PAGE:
Jesus Dapena

10-27-1996, 11:52 PM

Dear Biomch-L readers:

Ton van den Bogert and Juan Vicente Dura have pointed out that I

should use Mode 3 (and NOT Mode 1) in Woltring's programs if I am providing

the desired average squared deviation in VAL. I have now done this, but

there still is a problem:

Running my data with Mode=3 and with VAL=0.000010, the sum of

squares came out to be ssq = .000066 which is now small, much smaller than

the goal of: (42*0.000010=) 0.000420. So now the program is being far too

conservative, and does not smooth as much as I wanted. It is not that the

data are already so smooth (with the ssq of 0.000066) that no further

smoothing is possible under quintic spline. I think this is clear from the

results that I obtained when I tried a much larger value of VAL (0.001).

Then, I got ssq = .006823, which is a lot larger than when I tried

VAL=0.000010. This seems to indicate that the smoothing was far from

"saturated" when I used VAL=0.000010, and therefore with that value of VAL

the program should have smoothed more, getting nearer to the requested ssq

value of 0.000420.

In sum, the problem now is the reverse from when I posted my

previous message: The Woltring subroutines are not smoothing the data

enough; the sum of squares of the residuals is way below what I requested in

my input parameter (VAL). While technically this does not go against the

requirement that the sum of squares of the deviations be smaller than N*VAL,

it goes too far in the opposite direction, leaving the data too unsmooth.

Is this a standard occurrence when using Mode 3 with Woltring's

programs?

(For a long time, I have used a quintic spline program devised by

Les Jennings, and with these same data and the requested average squared

deviation set at 0.000010 the Jennings program smooths the data until a sum

of squares of 0.000420 is reached. The problem with the Jennings program is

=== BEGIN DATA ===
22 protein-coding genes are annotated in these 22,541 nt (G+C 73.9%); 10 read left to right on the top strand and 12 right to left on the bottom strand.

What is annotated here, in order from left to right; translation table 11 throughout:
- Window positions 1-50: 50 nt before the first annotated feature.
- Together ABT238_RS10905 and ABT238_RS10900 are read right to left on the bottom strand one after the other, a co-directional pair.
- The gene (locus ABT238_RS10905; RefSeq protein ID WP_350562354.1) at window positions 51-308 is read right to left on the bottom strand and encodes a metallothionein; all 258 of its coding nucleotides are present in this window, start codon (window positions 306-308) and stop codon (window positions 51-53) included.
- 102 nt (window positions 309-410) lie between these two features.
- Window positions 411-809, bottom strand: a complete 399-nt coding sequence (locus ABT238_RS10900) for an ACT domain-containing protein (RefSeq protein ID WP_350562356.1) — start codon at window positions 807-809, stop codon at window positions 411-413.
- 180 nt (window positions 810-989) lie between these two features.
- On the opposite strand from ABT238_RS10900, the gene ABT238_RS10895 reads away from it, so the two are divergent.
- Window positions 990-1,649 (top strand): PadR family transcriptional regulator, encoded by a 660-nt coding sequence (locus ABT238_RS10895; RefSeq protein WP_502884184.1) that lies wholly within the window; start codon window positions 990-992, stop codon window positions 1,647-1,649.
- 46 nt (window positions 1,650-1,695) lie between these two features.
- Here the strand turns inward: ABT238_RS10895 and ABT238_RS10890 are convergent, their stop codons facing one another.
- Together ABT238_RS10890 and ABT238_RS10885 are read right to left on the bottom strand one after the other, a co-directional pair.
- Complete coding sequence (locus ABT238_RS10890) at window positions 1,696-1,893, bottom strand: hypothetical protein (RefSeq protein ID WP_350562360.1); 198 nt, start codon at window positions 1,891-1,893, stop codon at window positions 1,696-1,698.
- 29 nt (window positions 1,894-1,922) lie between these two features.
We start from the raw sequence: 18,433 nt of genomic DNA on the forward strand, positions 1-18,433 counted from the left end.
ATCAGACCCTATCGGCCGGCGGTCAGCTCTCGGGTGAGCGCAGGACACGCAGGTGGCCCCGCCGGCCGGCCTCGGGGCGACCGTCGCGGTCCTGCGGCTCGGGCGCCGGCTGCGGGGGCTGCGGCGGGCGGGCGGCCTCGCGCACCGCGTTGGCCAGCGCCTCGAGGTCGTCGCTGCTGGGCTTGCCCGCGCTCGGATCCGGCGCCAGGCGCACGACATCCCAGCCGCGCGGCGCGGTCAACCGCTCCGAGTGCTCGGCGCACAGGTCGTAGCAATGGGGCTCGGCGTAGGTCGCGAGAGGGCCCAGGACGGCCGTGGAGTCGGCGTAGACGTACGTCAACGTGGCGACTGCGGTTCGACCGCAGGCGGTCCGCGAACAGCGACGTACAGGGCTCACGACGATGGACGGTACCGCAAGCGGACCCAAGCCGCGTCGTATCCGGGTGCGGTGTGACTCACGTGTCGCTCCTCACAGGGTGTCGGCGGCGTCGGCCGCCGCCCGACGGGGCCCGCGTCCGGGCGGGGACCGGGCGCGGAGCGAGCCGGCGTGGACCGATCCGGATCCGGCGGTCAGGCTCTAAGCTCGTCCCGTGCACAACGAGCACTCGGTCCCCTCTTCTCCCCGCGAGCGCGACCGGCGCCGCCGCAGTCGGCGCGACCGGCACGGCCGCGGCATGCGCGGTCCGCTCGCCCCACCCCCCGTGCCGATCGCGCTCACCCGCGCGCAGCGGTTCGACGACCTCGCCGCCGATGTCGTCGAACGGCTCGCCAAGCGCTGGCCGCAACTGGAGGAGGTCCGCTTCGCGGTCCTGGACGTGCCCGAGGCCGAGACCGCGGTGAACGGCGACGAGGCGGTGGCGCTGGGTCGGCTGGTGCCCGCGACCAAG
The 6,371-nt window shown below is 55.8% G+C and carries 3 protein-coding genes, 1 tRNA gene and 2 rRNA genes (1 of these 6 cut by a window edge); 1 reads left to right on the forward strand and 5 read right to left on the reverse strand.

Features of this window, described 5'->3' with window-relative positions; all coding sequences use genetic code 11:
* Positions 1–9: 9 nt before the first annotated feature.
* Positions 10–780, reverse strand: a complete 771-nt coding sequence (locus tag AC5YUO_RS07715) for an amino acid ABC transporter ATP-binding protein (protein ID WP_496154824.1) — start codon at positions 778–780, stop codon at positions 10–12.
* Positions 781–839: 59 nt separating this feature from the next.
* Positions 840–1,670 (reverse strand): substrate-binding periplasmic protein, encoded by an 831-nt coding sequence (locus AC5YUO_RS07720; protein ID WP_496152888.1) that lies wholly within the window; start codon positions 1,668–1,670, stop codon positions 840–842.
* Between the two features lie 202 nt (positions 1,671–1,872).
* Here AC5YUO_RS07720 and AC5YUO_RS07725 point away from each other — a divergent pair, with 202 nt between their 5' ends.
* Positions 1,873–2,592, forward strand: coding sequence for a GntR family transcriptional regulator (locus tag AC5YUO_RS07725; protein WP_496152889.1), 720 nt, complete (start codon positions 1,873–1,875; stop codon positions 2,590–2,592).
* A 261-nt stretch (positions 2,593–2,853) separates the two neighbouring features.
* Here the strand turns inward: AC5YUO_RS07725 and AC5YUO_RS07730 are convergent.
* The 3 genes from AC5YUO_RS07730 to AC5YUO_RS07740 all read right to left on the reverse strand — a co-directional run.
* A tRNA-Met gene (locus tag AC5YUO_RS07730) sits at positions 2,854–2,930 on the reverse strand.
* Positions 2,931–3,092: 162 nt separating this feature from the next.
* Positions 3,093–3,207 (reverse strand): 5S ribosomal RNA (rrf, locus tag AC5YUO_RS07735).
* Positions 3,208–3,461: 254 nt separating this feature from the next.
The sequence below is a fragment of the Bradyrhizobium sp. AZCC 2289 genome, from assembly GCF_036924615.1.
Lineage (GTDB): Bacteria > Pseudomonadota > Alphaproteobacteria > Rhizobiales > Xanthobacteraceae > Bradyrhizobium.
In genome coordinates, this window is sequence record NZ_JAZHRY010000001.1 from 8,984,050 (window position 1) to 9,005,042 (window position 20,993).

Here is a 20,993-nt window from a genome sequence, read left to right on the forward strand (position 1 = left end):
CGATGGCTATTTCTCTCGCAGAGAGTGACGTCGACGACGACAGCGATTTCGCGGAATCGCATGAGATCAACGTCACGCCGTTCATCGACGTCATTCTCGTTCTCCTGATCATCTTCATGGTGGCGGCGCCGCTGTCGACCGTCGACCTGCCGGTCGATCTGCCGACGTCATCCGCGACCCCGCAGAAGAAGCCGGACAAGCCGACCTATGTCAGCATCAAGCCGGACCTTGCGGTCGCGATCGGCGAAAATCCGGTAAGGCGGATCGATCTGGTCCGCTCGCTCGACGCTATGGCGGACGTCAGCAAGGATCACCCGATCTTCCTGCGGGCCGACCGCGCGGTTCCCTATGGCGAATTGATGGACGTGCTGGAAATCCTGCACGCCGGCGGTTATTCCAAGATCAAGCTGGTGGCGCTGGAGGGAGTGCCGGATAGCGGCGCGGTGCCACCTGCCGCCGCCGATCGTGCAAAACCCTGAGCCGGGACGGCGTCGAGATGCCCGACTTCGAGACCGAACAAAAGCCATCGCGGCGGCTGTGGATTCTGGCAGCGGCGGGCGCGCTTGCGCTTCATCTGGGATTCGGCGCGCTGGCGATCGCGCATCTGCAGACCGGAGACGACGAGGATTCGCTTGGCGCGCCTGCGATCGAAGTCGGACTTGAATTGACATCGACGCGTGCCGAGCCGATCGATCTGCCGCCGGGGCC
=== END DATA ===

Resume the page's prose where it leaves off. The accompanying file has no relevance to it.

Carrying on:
that in the computer that I regularly use, sometimes it does not return ANY

values! So for most data sets the Jennings program is fine, but with some

it gives me trouble. That is the reason why I am checking out Woltring's

quintic spline, but up to here I am not happy with the results.)

Jesus

---

Jesus Dapena

Department of Kinesiology

Indiana University

Bloomington, IN 47405, USA

1-812-855-8407

dapena@valeri.hper.indiana.edu

http://ezinfo.ucs.indiana.edu/~dapena

Ton van den Bogert and Juan Vicente Dura have pointed out that I

should use Mode 3 (and NOT Mode 1) in Woltring's programs if I am providing

the desired average squared deviation in VAL. I have now done this, but

there still is a problem:

Running my data with Mode=3 and with VAL=0.000010, the sum of

squares came out to be ssq = .000066 which is now small, much smaller than

the goal of: (42*0.000010=) 0.000420. So now the program is being far too

conservative, and does not smooth as much as I wanted. It is not that the

data are already so smooth (with the ssq of 0.000066) that no further

smoothing is possible under quintic spline. I think this is clear from the

results that I obtained when I tried a much larger value of VAL (0.001).

Then, I got ssq = .006823, which is a lot larger than when I tried

VAL=0.000010. This seems to indicate that the smoothing was far from

"saturated" when I used VAL=0.000010, and therefore with that value of VAL

the program should have smoothed more, getting nearer to the requested ssq

value of 0.000420.

In sum, the problem now is the reverse from when I posted my

previous message: The Woltring subroutines are not smoothing the data

enough; the sum of squares of the residuals is way below what I requested in

my input parameter (VAL). While technically this does not go against the

requirement that the sum of squares of the deviations be smaller than N*VAL,

it goes too far in the opposite direction, leaving the data too unsmooth.

Is this a standard occurrence when using Mode 3 with Woltring's

programs?

(For a long time, I have used a quintic spline program devised by

Les Jennings, and with these same data and the requested average squared

deviation set at 0.000010 the Jennings program smooths the data until a sum

of squares of 0.000420 is reached. The problem with the Jennings program is

that in the computer that I regularly use, sometimes it does not return ANY

values! So for most data sets the Jennings program is fine, but with some

it gives me trouble. That is the reason why I am checking out Woltring's

quintic spline, but up to here I am not happy with the results.)

Jesus

---

Jesus Dapena

Department of Kinesiology

Indiana University

Bloomington, IN 47405, USA

1-812-855-8407

dapena@valeri.hper.indiana.edu

http://ezinfo.ucs.indiana.edu/~dapena